Gondola B would construct a base station with 2,500 parking spaces near the mouth of Little Cottonwood Canyon. Each gondola cabin would hold up to 35 people, and travelers could expect a cabin to arrive every two minutes. The gondola can operate independently of S.R. 210, avoiding delays related to adverse weather, crashes, slide offs and slow moving traffic. This alternative has the highest visual impacts but low impacts to the watershed, wildlife movement, and climbing boulders.
The total capital cost of the Gondola B Alternative is $550 million. This includes the cost of tolling infrastructure, transit parking, adding snow sheds, addressing trailhead parking and widening Wasatch Boulevard, which are common to all alternatives. Winter operations and maintenance will cost $4 million per year, and if summer service was implemented, the annual operations and maintenance would increase by another $3 million. While the initial construction cost is the third highest of the alternatives, the overall 30-year life cycle cost is the lowest.
Proposed Phased Implementation of Gondola Alternative B
Recognizing that safety, mobility and reliability are issues on S.R. 210 today, and that it may take years to secure federal, state and/or private funding for full implementation of Gondola B, UDOT is proposing a phased implementation plan starting with components of the Enhanced Bus Service.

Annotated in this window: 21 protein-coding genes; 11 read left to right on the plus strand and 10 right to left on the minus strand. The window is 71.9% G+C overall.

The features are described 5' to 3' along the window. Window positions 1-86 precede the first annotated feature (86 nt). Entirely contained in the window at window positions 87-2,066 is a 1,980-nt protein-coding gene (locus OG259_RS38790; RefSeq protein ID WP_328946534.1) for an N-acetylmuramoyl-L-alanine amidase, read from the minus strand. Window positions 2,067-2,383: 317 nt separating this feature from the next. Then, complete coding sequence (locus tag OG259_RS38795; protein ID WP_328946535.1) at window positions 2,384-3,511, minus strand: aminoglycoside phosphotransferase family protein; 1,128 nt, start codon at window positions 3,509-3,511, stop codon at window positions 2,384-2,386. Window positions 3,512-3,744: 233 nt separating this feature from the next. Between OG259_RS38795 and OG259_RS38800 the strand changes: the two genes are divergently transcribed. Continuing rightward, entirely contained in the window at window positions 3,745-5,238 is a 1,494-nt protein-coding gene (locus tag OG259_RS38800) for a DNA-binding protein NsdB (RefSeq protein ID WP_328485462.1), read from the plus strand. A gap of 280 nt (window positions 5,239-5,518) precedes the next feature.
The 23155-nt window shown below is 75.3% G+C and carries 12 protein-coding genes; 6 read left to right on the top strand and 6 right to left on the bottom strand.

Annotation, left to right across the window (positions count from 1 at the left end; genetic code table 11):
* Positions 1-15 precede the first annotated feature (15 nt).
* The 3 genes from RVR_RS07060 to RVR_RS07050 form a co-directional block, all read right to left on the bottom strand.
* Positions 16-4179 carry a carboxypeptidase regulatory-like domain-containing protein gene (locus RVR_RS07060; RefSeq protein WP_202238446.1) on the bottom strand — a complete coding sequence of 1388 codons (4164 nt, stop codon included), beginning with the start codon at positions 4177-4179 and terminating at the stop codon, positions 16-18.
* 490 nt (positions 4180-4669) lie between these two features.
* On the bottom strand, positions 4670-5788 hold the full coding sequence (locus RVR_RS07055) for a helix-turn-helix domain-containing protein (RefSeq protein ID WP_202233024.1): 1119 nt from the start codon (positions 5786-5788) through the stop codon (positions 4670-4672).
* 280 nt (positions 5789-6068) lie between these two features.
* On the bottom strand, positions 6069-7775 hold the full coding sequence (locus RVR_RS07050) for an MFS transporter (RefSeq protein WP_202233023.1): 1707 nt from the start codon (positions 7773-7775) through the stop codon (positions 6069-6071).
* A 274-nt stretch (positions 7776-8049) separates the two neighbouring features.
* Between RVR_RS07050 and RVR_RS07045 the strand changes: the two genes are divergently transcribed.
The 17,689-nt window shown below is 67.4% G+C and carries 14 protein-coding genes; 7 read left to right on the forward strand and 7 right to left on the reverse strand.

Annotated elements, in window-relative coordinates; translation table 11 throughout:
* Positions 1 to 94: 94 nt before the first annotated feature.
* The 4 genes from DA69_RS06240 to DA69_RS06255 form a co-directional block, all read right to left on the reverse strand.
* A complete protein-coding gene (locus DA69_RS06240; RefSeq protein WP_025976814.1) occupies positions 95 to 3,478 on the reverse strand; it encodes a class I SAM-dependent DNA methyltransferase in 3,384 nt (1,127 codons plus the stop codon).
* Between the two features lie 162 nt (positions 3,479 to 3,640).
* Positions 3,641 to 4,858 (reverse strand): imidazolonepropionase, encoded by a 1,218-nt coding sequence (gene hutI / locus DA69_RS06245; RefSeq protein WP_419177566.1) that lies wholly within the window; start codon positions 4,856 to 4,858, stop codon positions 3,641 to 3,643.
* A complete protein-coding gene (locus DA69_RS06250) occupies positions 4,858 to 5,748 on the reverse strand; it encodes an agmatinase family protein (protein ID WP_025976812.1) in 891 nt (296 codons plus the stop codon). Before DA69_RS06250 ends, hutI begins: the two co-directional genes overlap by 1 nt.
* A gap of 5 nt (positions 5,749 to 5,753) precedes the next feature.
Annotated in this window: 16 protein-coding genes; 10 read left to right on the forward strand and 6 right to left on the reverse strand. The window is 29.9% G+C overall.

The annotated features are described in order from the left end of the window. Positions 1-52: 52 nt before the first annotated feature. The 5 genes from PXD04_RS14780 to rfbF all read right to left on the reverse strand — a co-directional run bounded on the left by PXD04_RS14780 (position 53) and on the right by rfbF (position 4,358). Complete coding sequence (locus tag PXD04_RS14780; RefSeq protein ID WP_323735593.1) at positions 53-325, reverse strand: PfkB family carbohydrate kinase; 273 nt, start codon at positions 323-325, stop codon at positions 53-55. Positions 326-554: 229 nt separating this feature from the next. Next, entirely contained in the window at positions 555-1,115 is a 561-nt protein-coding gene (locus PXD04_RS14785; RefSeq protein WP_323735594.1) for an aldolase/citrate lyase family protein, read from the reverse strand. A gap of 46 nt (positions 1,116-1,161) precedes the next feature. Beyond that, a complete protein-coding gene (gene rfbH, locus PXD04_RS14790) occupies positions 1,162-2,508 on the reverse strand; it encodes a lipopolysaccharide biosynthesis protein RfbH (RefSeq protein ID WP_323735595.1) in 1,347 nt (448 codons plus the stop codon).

UDOT does not have funding to implement the proposed preferred alternative. The phased implementation plan will alleviate mobility, reliability and safety concerns that exist today while addressing the long-term transportation need in the canyon.
The proposed phasing would include increased and improved bus service as described in the Enhanced Bus Service Alternative (with no canyon roadway widening), tolling or restrictions on single occupancy vehicles, and the construction of mobility hubs. UDOT would also proceed with widening and other improvements to Wasatch Boulevard, constructing snow sheds, and implementing trailhead and roadside parking improvements, as funding allows.
These improvements will improve air quality, protect the watershed, and increase the quality of life for residents and canyon users by reducing traffic congestion as private vehicles shift to transit.
45-Day Public Review & Comment Period
A 45-day public review and comment period of the Final EIS will be open through October 17. UDOT is accepting comments that relate to the identified preferred alternative, new and updated information from the Draft EIS to the Final EIS, the assessment of the environmental impacts of the preferred primary and sub-alternatives, the proposed phasing plan, and the mitigation of potential impacts. The public may submit comments through the project website, email, written letters, voicemail and text message.
Once the public comment period has ended, UDOT will consider all comments received on the Final EIS when deciding which alternative and sub-alternatives are selected in the Record of Decision (ROD). The ROD, as the next and final step in the EIS process, will identify the final alternative and is anticipated to be issued in the winter of 2022/2023. Implementation of the selected alternative may only occur after the ROD is issued and when federal, state and/or private funding is identified.
Please watch the videos for more detailed information and share this post, we’d like all canyon users to be informed of this project milestone and know how to submit comments.